In our previous posts, we explored case presentation and acceptance in the dental practice. Each dental team member plays a role in effective patient conversations. We reviewed a selection of team members and the importance of their roles in building rapport with patients.
Let’s talk about the dentist and their role.
We can agree that their role is somewhat obvious, as they make the diagnosis and are often the initial presenter of a treatment plan.
How does it go from diagnosis to treatment plan and then a commitment from the patient to schedule said treatment? This is where the team can struggle.
Just this week, an admin team member asked me “where are we going wrong?” She used the example of a patient appearing ready to schedule their recommended treatment. As soon as the dentist walks away the patient whispers to her that they’re “not interested in scheduling the treatment”. At this point, she is left in an awkward position and isn’t sure what to do next.
Honestly, there isn’t much she can do at that point, other than to suggest they review it at the patients next appointment.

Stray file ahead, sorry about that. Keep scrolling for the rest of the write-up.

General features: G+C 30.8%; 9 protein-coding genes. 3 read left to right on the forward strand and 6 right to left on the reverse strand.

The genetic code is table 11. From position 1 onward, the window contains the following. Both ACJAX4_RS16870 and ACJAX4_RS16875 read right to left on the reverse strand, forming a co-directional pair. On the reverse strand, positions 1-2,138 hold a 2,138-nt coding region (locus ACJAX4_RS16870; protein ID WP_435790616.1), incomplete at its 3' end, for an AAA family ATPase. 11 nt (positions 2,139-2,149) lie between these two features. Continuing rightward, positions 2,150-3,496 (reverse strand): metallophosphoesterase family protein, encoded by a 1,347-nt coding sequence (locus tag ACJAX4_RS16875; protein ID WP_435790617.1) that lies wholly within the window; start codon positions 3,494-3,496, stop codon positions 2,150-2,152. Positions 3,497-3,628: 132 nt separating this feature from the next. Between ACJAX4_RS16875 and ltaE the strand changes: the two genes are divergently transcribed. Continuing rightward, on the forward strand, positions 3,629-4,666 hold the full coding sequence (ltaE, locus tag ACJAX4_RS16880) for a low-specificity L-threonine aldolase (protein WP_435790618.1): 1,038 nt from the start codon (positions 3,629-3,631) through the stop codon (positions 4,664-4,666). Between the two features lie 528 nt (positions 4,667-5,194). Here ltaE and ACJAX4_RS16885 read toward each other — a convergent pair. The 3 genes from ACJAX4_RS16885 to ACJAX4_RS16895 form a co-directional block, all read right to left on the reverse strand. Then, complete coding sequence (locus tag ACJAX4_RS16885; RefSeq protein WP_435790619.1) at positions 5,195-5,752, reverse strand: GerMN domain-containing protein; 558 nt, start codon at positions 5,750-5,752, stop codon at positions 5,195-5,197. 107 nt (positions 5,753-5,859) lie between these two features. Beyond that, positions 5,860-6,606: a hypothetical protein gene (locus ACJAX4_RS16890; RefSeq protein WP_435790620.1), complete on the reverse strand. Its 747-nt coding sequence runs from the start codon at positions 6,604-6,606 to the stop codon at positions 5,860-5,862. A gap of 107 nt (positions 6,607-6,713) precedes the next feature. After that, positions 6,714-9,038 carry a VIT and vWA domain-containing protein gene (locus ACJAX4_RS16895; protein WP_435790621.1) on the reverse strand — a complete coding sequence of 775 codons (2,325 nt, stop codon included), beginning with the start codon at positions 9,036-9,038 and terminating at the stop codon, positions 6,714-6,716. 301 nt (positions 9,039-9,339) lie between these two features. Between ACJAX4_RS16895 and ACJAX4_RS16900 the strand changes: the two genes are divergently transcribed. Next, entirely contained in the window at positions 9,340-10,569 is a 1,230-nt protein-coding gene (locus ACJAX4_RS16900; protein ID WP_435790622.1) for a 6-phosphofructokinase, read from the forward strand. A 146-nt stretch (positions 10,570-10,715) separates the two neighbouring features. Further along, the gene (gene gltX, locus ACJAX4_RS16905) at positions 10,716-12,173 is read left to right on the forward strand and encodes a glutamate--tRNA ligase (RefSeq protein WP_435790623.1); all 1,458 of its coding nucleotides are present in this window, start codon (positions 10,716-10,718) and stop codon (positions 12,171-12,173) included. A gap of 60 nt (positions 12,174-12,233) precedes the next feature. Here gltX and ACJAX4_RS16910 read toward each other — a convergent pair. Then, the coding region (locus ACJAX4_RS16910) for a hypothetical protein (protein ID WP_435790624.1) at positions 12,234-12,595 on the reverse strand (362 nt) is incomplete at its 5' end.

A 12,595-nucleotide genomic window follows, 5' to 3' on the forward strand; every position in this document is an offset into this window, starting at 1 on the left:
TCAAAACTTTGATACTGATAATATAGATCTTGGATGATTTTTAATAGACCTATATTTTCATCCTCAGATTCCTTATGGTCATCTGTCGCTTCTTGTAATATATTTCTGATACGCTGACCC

Ideally every patient should arrive to the administrator’s desk with a clear understanding of what their next treatment is and why they need it. Bonus points if the treatment is already scheduled by a clinical team member.
How do we change this?
It begins with the clinical discussions and how they are presented to the patients. We must be careful with the words we use. Dental providers struggle with being the bearers of bad news. As a result, we tend to discuss treatment in a manner that diminishes its importance.
How many times have you heard a team member say “oh, it’s just a small filling or there’s no rush on that.” The patient will interpret this as not important. It’s small or not urgent and doesn’t sound like it even needs to be done.
When these discussions happen clinically, it is nearly impossible for any team member to schedule an appointment.
It’s imperative that if case acceptance is the goal, clear and direct language must be used. Simply state the diagnosis and the treatment, briefly review a photo or radiograph and then hand the discussion off to your team. They can take the time to answer questions, review the estimate and schedule the appointment.
How do you put this into practice? Be self aware and monitor your progress. Reflect on the conversations that didn’t get the results you were hoping for and commit to change. It takes desire and discipline to create new habits.
Our team of Dental Consultants, at Tayden Consulting Inc., specialize in providing, hands-on, on-site coaching on how to create the optimal experience for your patients.
Contact us today for a free consultation! We look forward to meeting you.